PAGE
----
472553 Human Embryonic Stem Cell Models of Early Human Placental Development

Friday, November 18, 2016: 8:30 AM
Continental 6 (Hilton San Francisco Union Square)
Prasenjit Sarkar, Chemical and Biomolecular Engineering, North Carolina State University, Adam Mischler, North Carolina State University, Raleigh, NC and Balaji Rao, Department of Chemical and Biomolecular Engineering, North Carolina State University, Raleigh, NC

The placenta is a complex organ at the maternal-fetal interface, and is critical for fetal development during pregnancy. The trophectoderm layer of the blastocyst stage embryo is the precursor for all trophoblast (TB) cell types in the placenta. Abnormalities in TB development lead to placental pathology, and are associated with adverse outcomes during pregnancy such as preeclampsia and recurrent loss of pregnancy. Moreover, it is now generally accepted that effects on fetal development due to improper placentation may result in adverse health outcomes in later life. Yet, despite its importance to maternal and fetal health, early human TB development remains poorly understood. Mechanistic studies on TB development are difficult due to challenges in research with human embryos and limited availability of placental samples from early gestation. Furthermore, human placental samples collected during the first trimester – typically the earliest samples are ~ 6 weeks (~ 28 days post-fertilization) – are associated with heterogeneity, containing multiple TB and non-TB cell types, and have likely undergone adaptation to the maternal environment due to the influence of cytokines and chemokines present in the maternal decidua.

The use of human embryonic stem cells (hESCs) to develop TB models has gained significant interest since it was first reported that hESCs treated with Bone Morphogenetic Protein (BMP) differentiate into TB-like cells. The use of hESC-derived TB as a model system is attractive because it overcomes several challenges associated with studies on TB development discussed above. However, lack of understanding of the mechanistic basis of TB differentiation of hESCs is a major impediment for widespread acceptance of hESC-derived TB as a model system for early placental development. Why hESCs, believed to be epiblast-like, can access TB fate remains an enigma. In contrast to mouse embryonic stem cells (mESCs), hESCs have been reported to readily differentiate to TB-like cells upon treatment with Bone Morphogenetic Protein (BMP) and/or inhibitors of the Activin/Nodal. However, whether hESCs can give rise to bona fide TB has been a subject of intense debate. A role for BMP in trophectodermal differentiation has not been identified in the mouse. It has been postulated that mESCs are epigenetically restricted from TB differentiation through hypermethylation of the Elf5 promoter region. Analogously, hESCs are hypermethylated at the ELF5-2b promoter locus, whereas early placental TB is hypomethylated, suggesting a similar epigenetic restriction. Furthermore, unlike placental TB, hESC-derived TB has been reported to not downregulate HLA class I antigens.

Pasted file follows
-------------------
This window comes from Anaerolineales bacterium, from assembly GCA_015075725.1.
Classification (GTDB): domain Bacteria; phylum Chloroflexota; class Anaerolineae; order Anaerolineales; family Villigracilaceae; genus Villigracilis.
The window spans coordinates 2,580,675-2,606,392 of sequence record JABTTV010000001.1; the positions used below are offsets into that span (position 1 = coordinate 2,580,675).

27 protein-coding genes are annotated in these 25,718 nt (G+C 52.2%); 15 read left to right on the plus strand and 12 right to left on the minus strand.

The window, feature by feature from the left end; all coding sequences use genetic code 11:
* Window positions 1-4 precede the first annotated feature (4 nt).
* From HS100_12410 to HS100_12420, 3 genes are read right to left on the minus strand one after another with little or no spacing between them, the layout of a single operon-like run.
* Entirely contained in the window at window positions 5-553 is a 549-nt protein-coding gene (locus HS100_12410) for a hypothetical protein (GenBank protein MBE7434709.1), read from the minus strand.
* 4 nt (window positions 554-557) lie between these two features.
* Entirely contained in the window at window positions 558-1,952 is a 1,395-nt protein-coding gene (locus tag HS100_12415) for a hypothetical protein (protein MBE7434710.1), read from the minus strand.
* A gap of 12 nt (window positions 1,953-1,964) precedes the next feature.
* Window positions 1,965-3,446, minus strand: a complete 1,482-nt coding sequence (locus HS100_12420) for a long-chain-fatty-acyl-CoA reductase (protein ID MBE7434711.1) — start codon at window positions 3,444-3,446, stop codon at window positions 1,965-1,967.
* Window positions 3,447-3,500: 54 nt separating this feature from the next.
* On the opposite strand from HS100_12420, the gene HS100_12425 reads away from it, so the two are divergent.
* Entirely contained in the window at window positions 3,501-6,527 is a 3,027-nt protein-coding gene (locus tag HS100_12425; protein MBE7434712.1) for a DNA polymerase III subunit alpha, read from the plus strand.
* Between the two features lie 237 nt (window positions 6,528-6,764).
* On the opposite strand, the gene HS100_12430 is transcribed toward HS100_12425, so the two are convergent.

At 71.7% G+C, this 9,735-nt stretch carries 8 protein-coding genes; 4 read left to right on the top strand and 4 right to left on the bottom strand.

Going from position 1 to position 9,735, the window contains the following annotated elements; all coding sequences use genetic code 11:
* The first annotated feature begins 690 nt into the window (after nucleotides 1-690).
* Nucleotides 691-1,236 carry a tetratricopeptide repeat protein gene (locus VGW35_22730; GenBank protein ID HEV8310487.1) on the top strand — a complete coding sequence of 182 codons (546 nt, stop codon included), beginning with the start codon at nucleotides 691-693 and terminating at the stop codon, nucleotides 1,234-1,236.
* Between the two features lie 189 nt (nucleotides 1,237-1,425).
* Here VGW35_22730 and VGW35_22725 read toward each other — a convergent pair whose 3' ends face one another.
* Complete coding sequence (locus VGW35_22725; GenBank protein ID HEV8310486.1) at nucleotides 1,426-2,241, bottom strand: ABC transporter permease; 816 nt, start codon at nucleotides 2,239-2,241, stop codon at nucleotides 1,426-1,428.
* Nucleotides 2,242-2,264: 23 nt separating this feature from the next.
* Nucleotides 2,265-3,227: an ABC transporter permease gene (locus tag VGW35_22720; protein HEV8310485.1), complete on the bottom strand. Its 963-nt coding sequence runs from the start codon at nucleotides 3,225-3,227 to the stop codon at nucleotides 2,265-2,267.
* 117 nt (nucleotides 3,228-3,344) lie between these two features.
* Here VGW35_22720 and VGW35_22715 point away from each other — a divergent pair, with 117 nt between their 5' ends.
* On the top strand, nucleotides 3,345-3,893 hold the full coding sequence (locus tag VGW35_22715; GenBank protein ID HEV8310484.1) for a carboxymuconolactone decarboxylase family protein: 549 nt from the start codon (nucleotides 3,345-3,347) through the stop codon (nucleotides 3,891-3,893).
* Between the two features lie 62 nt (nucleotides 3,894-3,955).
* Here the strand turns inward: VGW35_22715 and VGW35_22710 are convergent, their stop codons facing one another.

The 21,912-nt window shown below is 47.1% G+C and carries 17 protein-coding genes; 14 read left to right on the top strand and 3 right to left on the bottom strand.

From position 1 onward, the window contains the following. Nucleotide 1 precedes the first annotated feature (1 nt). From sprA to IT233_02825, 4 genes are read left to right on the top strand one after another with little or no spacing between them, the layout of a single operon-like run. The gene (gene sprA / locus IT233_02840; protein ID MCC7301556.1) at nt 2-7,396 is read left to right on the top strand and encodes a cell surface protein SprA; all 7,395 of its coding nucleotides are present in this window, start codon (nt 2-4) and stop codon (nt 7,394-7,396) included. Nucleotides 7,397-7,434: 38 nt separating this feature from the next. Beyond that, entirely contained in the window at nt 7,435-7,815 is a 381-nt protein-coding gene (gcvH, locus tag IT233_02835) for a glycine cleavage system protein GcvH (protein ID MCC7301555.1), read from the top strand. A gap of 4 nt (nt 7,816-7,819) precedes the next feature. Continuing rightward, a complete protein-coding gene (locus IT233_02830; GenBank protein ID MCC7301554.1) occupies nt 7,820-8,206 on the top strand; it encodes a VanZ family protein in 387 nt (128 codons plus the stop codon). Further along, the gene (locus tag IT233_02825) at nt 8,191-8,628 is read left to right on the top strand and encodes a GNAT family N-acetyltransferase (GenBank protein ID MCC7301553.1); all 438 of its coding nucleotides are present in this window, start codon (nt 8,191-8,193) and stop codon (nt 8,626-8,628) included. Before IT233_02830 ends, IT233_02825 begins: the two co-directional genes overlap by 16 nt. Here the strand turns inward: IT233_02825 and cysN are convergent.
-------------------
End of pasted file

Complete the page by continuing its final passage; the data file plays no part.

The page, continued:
We have shown that bona fide TB can indeed be obtained from hESCs, and they possess key markers of placental TB such as hypomethylation of the ELF5 promoter locus and downregulation of HLA class I antigens. Whether the hESC-derived TB can function as bona fide trophoblasts during placental development cannot be experimentally tested. Nevertheless, a surrogate criterion is whether the response of hESC-derived TB towards their signaling environment is similar to those of primary TB. Transforming Growth factor-beta (TGFβ) suppresses epithelial to mesenchymal transformation (EMT) and invasive TB formation from placental TBs and epidermal growth factor (EGF) triggers syncytialization of placental TBs. Our studies show that hESC-derived TB behave similarly, i.e. EGF treatment leads to formation of multinucleate syncytiotrophoblast (STB) and inhibition of Activin/Nodal signaling leads to EMT and formation of invasive TBs. Importantly, we have also identified conditions for selective differentiation of hESC-derived TB to invasive TB or STB lineages in monolayer cultures. Here we specifically discuss the role of BMP signaling in TB fate acquisition in hESCs, and subsequent differentiation to specialized TB subtypes.


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See more of this Session: Stem Cells in Tissue Engineering
See more of this Group/Topical: Food, Pharmaceutical & Bioengineering Division